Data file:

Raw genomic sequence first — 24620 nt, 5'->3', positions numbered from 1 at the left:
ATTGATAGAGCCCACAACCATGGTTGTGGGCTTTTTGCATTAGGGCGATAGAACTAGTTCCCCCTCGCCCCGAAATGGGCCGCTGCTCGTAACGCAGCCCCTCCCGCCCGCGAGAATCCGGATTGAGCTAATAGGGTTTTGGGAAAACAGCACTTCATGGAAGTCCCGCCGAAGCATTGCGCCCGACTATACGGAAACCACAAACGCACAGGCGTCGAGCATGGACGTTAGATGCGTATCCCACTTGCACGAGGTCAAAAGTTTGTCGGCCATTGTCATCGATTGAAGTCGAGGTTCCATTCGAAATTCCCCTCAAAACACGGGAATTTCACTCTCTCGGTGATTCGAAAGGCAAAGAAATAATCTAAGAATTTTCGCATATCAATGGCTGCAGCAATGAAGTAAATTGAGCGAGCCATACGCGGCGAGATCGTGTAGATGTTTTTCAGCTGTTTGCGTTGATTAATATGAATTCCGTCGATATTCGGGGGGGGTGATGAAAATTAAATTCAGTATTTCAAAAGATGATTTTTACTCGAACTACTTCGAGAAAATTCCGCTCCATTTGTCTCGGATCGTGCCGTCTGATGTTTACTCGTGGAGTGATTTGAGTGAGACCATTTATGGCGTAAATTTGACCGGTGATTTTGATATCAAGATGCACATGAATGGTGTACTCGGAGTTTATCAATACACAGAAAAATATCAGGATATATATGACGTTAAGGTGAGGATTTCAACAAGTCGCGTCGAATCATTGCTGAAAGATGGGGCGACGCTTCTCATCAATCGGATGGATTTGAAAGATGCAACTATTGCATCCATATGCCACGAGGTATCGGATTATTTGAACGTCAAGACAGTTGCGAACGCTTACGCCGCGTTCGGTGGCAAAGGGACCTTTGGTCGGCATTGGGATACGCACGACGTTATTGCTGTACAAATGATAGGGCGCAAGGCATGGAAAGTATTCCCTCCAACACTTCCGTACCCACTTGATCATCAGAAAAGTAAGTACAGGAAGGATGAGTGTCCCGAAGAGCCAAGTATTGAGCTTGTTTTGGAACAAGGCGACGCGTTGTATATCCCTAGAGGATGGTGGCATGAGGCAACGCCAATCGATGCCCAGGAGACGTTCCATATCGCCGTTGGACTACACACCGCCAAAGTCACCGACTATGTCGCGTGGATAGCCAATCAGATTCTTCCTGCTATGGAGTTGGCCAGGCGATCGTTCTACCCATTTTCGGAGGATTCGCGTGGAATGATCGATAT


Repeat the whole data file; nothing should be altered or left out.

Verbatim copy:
Raw genomic sequence first — 24620 nt, 5'->3', positions numbered from 1 at the left:
ATTGATAGAGCCCACAACCATGGTTGTGGGCTTTTTGCATTAGGGCGATAGAACTAGTTCCCCCTCGCCCCGAAATGGGCCGCTGCTCGTAACGCAGCCCCTCCCGCCCGCGAGAATCCGGATTGAGCTAATAGGGTTTTGGGAAAACAGCACTTCATGGAAGTCCCGCCGAAGCATTGCGCCCGACTATACGGAAACCACAAACGCACAGGCGTCGAGCATGGACGTTAGATGCGTATCCCACTTGCACGAGGTCAAAAGTTTGTCGGCCATTGTCATCGATTGAAGTCGAGGTTCCATTCGAAATTCCCCTCAAAACACGGGAATTTCACTCTCTCGGTGATTCGAAAGGCAAAGAAATAATCTAAGAATTTTCGCATATCAATGGCTGCAGCAATGAAGTAAATTGAGCGAGCCATACGCGGCGAGATCGTGTAGATGTTTTTCAGCTGTTTGCGTTGATTAATATGAATTCCGTCGATATTCGGGGGGGGTGATGAAAATTAAATTCAGTATTTCAAAAGATGATTTTTACTCGAACTACTTCGAGAAAATTCCGCTCCATTTGTCTCGGATCGTGCCGTCTGATGTTTACTCGTGGAGTGATTTGAGTGAGACCATTTATGGCGTAAATTTGACCGGTGATTTTGATATCAAGATGCACATGAATGGTGTACTCGGAGTTTATCAATACACAGAAAAATATCAGGATATATATGACGTTAAGGTGAGGATTTCAACAAGTCGCGTCGAATCATTGCTGAAAGATGGGGCGACGCTTCTCATCAATCGGATGGATTTGAAAGATGCAACTATTGCATCCATATGCCACGAGGTATCGGATTATTTGAACGTCAAGACAGTTGCGAACGCTTACGCCGCGTTCGGTGGCAAAGGGACCTTTGGTCGGCATTGGGATACGCACGACGTTATTGCTGTACAAATGATAGGGCGCAAGGCATGGAAAGTATTCCCTCCAACACTTCCGTACCCACTTGATCATCAGAAAAGTAAGTACAGGAAGGATGAGTGTCCCGAAGAGCCAAGTATTGAGCTTGTTTTGGAACAAGGCGACGCGTTGTATATCCCTAGAGGATGGTGGCATGAGGCAACGCCAATCGATGCCCAGGAGACGTTCCATATCGCCGTTGGACTACACACCGCCAAAGTCACCGACTATGTCGCGTGGATAGCCAATCAGATTCTTCCTGCTATGGAGTTGGCCAGGCGATCGTTCTACCCATTTTCGGAGGATTCGCGTGGAATGATCGATAT